Bank must pay negative interest to client under a consumer mortgage loan
A recent binding advice of the Dutch Financial Services Complaints Tribunal (Tribunal) ordered a bank to pay negative interest to a client on the basis, inter alia, that there was no interest rate floor in the agreement. This decision has received much attention in the Netherlands. The issue arose due to falling reference interest rates such as Euribor and Libor. (Judgment (Binding Advice) nr. 2016-143 of the Dutch Financial Services Complaints Tribunal (Geschillencommissie Financiële Dienstverlening))
On 31 March 2016, the Tribunal gave a binding advice regarding a complaint brought by consumers (Consumers) against a Dutch bank (Bank). The Consumers had entered into a mortgage credit agreement with the Bank consisting of a so-called “roll-over credit” denominated in Swiss francs (Loan). The interest rate for the Loan was based on the London Interbank Offered Rate for Swiss francs (CHF Libor) with a surcharge of 0.7%.
At the beginning of 2015, the Swiss government abandoned the fixed exchange rate for the Swiss franc against the Euro. This led to an appreciation in the Swiss franc against the Euro and therefore the Euro equivalent of the principal amount of the Loan increased proportionately. On 28 January 2016, the one-month CHF Libor decreased to -1.016% bringing the interest rate under the Loan to -0.316%.
At this point, the Bank sent a letter to the Consumers informing them of the current interest rate under the Loan and that the Bank applied a 0% floor to the interest rate. The Consumers filed a complaint with the Tribunal.
Consumers argue that Bank should be paying negative interest
The Consumers claimed that the Bank should calculate the applicable interest rate without using the 0% floor on the interest rate. They alleged breach of contract as the Loan did not exclude the payment of negative interest by the Bank. The Consumers furthermore argued that by setting a minimum interest rate at 0%, but not having any maximum limit on the increase of the principal amount of the loan due to fluctuations in exchange rates, the Bank made the Consumers take on both the interest rate risk and the exchange rate risk under the Loan.
The Bank countered that there was no indication in the Loan that the Bank could be required to pay negative interest to the Consumers. The Loan only referred to a payment obligation on the Consumers. The Bank argued that paying negative interest to the Consumers would not be consistent with normal banking practice, and would need to be explicitly agreed (which it was not). Finally, the Bank argued that the Consumers could not have reasonably interpreted the wording of the Loan so as to give them a right to receive payment of negative interest.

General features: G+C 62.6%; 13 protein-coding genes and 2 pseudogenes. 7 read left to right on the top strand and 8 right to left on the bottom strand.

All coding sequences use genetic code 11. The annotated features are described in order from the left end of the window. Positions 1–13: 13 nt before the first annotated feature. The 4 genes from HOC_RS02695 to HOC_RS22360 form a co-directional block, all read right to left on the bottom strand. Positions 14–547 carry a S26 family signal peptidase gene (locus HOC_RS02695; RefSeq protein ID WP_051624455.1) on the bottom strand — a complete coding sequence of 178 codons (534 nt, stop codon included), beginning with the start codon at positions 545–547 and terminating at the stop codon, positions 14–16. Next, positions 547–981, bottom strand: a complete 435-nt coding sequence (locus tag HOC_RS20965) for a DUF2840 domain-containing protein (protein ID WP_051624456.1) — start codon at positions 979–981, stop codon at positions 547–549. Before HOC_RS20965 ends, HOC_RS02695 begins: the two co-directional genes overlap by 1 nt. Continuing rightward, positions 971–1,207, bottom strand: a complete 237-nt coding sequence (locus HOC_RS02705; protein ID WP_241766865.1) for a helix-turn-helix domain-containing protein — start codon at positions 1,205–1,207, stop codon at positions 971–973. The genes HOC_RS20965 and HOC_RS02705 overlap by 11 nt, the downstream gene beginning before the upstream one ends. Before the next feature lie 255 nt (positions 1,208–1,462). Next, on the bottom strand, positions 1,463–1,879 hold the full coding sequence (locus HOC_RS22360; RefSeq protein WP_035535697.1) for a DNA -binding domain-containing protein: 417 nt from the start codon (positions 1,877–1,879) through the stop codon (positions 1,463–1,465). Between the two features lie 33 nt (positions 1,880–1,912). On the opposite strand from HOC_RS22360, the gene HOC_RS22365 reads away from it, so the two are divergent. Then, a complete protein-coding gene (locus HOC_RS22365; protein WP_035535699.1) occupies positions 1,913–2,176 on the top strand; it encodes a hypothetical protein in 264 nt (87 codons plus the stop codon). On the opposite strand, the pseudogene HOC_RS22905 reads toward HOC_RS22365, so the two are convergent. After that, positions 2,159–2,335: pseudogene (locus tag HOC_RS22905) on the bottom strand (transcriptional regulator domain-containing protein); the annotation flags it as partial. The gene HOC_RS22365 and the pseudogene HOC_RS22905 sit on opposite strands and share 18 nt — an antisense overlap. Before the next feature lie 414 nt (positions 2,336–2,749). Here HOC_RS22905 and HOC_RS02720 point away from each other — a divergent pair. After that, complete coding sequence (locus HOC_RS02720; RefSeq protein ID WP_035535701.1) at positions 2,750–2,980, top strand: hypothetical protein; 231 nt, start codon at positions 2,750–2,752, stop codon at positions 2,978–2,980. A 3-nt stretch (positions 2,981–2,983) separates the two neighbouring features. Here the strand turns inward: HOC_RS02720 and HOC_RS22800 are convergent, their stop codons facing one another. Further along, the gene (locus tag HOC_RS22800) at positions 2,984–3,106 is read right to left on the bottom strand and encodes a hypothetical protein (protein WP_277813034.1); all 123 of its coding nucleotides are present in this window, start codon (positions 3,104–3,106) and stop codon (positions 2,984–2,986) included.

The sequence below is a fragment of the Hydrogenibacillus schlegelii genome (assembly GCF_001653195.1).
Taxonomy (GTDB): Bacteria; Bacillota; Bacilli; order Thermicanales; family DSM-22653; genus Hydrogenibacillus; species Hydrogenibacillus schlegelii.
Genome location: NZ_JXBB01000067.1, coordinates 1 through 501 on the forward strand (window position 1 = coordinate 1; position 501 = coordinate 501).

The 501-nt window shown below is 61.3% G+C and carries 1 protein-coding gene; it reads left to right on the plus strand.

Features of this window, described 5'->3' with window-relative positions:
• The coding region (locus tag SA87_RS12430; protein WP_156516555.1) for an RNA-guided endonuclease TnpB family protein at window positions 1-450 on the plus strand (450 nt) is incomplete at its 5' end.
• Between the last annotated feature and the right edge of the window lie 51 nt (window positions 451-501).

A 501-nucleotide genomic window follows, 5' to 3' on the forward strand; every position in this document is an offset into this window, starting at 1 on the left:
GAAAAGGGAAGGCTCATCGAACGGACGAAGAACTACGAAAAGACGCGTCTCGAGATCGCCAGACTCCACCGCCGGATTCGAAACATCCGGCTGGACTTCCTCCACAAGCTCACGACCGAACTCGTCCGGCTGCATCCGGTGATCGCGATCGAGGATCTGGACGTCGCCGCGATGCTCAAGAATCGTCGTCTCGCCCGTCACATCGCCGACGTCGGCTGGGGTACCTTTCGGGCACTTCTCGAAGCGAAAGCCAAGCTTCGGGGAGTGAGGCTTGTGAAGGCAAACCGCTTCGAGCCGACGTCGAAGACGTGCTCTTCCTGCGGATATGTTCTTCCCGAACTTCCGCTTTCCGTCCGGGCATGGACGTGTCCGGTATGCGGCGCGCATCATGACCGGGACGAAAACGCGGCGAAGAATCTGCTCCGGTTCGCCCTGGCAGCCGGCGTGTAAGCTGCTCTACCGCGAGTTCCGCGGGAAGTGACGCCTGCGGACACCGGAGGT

Tribunal rules against Bank – it should have paid negative interest to the Consumers
The Loan did not include any clause that excluded negative interest nor did it include a clause setting the minimum interest rate at 0.0%. Therefore, the Tribunal found that it had to assess what a reasonable interpretation of the Loan was based on: (i) the language and the nature of the Loan; and (ii) what the parties in the circumstances could expect from each other.
The Tribunal did not agree with the Bank’s argument that the payment of a negative interest would not be in line with the functioning of the banking system. Negative reference interest rates have occurred in the past. The fact that the negative interest rates were seen as very unlikely when the Loan was entered into did not mean that a negative interest was entirely unforeseeable. Therefore, the Tribunal found that not having catered for a negative interest rate in the Loan was a risk that should be borne by the Bank as a professional party and the party that had drafted the Loan.
The Tribunal furthermore stated that the Bank itself is able to finance the Loan each month against the then applicable CHF Libor and it can therefore itself receive compensation for the negative interest. Therefore, the Tribunal did not see how the payment of negative interest would cause damage to the Bank or the financial system at large as argued by the Bank.
Finally, the Tribunal found that the Loan had very speculative characteristics for both the Bank and the Consumers and both parties had accepted these risks. The Loan did not include any limits on these risks. By seeking to limit the interest rate to a minimum of 0%, the Bank was interpreting the Loan in a manner that was only disadvantageous to the Consumers without having any grounds to do so based on the Loan or otherwise. The Tribunal found that the Loan should be interpreted to create a payment obligation for the Bank when the CHF Libor rate is less than -0.7%. The Bank was ordered to pay the Consumers all the negative interest retrospectively since the interest rate turned negative.
Upon entering into a loan agreement, very few, if any, banks or clients would ever anticipate the payment of negative interest. Although such fact in itself should be sufficient to deny claims for payment of negative interest, the absence of contractual arrangements to that effect gave rise to legal debate. The outcome of this case may have been largely influenced by the nature of the Tribunal, providing fair approachable dispute settlement for consumers. Dutch courts may be far more reluctant to accept this type of claim, especially in a claim between two professional parties.